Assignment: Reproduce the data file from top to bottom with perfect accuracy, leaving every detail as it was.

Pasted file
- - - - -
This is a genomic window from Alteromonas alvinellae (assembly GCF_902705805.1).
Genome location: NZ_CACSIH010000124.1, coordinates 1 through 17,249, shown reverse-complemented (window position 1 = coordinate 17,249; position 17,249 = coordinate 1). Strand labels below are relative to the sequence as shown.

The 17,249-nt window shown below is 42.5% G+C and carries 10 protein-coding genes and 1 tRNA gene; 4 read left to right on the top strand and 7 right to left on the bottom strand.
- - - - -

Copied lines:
This is a genomic window from Alteromonas alvinellae (assembly GCF_902705805.1).
Genome location: NZ_CACSIH010000124.1, coordinates 1 through 17,249, shown reverse-complemented (window position 1 = coordinate 17,249; position 17,249 = coordinate 1). Strand labels below are relative to the sequence as shown.

The 17,249-nt window shown below is 42.5% G+C and carries 10 protein-coding genes and 1 tRNA gene; 4 read left to right on the top strand and 7 right to left on the bottom strand.